Find a car review

Make
Model

Mercedes-Benz C-class review - Can it take on the mighty 3-series? - Performance and 0-60 time

Trades some dynamic ability and excitement for comfort - unless you opt for the AMG C63

Evo rating
Price
from £30,850
  • S-class looks, exceptional interior quality, refined manners
  • Ultimately lacks driver engagement, four-cylinder models not the most inspiring

The C200d can dip under 10 seconds for 0-62mph in manual saloon form (9.7 seconds) and go on to 135mph, which are commendable stats for a small engine in a relatively big car. The C200 petrol is quicker still, covering the same sprint in 7.5 seconds - hitting 147mph to the diesel's 135mph.

The larger diesels can all do the 0-62mph sprint in less than eight seconds (6.6sec for the C250d) and the hybrids are commendably brisk; the C300h is a 6.4-second-to-62mph car (topping out at 152mph) while the plug-in hybrid C350e covers the same sprint in 5.9 seconds and reaches an electronic limiter at 155mph.

Subscribe to evo magazine

If you're passionate about the world's greatest performance cars, experience the thrill of driving with evo magazine. Try your first 5 issues for £5.

The C43 covers the same 0-62mph sprint in 4.7sec and hits the same 155mph limiter. With nine gears to choose from that performance is always on tap and throttle response is good too, despite the engine's turbocharging. The estate is a tenth slower, while the coupe matches the saloon and the convertible matches the estate. In Sport or Sport+ mode there's a welcome increase in exhaust roar but it's not instantly recognisable as a V6 engine.

> More: Read our Mercedes-AMG C43 review

Advertisement
Advertisement - Article continues below

In practice, C-class models feel every bit as quick as the figures suggest. Linear acceleration from the 2.1-litre diesel is met with some slightly unwanted engine noise in the cabin and the 2-litre petrol isn't best-suited to the C-class either. Peak torque arrives as low as 1400rpm in the C220d, with maximum power arriving soon after. Keep to a cruise and the four-cylinder models do settle down.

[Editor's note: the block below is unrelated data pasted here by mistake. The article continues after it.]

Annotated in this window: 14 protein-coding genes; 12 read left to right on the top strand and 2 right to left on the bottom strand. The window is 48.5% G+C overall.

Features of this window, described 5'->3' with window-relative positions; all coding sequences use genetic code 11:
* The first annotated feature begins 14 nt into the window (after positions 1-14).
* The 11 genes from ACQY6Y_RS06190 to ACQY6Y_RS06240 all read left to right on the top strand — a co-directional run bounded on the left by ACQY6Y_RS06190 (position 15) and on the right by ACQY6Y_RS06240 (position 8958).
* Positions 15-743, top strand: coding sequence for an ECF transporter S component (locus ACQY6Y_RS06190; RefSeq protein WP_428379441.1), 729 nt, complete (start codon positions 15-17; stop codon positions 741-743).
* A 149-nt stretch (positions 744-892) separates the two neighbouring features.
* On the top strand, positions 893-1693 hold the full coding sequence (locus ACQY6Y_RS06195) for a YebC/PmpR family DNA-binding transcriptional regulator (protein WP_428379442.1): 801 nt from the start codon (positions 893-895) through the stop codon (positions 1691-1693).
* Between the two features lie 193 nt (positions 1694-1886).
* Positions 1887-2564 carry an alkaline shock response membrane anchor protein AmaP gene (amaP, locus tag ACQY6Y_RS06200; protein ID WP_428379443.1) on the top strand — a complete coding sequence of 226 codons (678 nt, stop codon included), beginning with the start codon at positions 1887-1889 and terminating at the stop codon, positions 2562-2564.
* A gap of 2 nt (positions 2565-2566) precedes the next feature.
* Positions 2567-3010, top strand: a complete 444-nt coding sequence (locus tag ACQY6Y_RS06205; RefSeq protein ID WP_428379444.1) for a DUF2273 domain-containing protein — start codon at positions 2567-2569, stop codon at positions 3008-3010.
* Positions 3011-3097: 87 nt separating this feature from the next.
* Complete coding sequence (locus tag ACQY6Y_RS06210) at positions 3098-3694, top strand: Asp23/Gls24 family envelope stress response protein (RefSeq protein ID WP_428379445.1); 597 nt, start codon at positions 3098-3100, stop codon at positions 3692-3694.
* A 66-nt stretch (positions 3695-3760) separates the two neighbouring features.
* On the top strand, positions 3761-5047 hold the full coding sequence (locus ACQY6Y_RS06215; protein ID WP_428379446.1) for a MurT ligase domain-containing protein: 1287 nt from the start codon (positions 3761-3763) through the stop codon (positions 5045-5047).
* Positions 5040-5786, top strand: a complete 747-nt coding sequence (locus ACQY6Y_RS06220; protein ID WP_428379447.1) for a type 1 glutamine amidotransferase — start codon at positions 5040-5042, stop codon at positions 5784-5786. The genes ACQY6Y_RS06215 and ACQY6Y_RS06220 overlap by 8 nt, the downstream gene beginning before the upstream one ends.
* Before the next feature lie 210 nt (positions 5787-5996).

Even better is the C300h's step-off acceleration, which is aided by the electric motor's instantaneous punch. On the move, it's harder to discern the hybrid's power advantage over standard diesels. The C43 is the most satisfying of the lot. It lacks the drama of AMG's V8 models, but performance is strong and it shows a willingness to rev right to the red line.

In terms of weight, the estate is around 60kg heavier spec-for-spec compared to the saloon, while the auto adds 20kg over manual equivalents. Emissions and performance don’t necessarily suffer on all auto-equipped versions, though, as it depends on model-specific gearing.

Advertisement

Most Popular

Visit/best-cars/201772/best-v8-cars-past-and-present-our-favourite-eights-and-the-cars-theyre-found-in
Best cars

Best V8 cars past and present – our favourite eights and the cars they’re found in

Whether it’s smooth and sophisticated or motorsport-like in its aggression, the V8 remains one of our favourite engine types, warts and all
20 Sep 2019
Visit/hyundai/i30-n-hatchback/201775/hyundai-i30-n-versus-hyundai-i30-tcr
Hyundai i30 N hatchback

Hyundai i30 N versus Hyundai i30 TCR

Can Dickie Meaden beat Steve Sutcliffe in a straight(ish) race? We sent them to the Circuit Nuvolari with a pair of Hyundai i30 Ns to find out.
20 Sep 2019
Visit/volkswagen/golf/21122/volkswagen-golf-mk8-spied-near-free-of-camouflage-before-october-debut
Volkswagen Golf hatchback

Volkswagen Golf Mk8 spied near-free of camouflage before October debut

All-new eighth-generation Golf is only weeks away from its reveal – this is all you need to know.
18 Sep 2019
Visit/features/22773/goodyear-eagle-f1-supersport-chosen-by-those-in-the-know-advertisement-feature
Advertisement Feature

Goodyear Eagle F1 SuperSport - chosen by those in the know

The perfect choice for those looking to extract every last drop of performance, we run down Goodyear's Eagle F1 SuperSport range
12 Jun 2019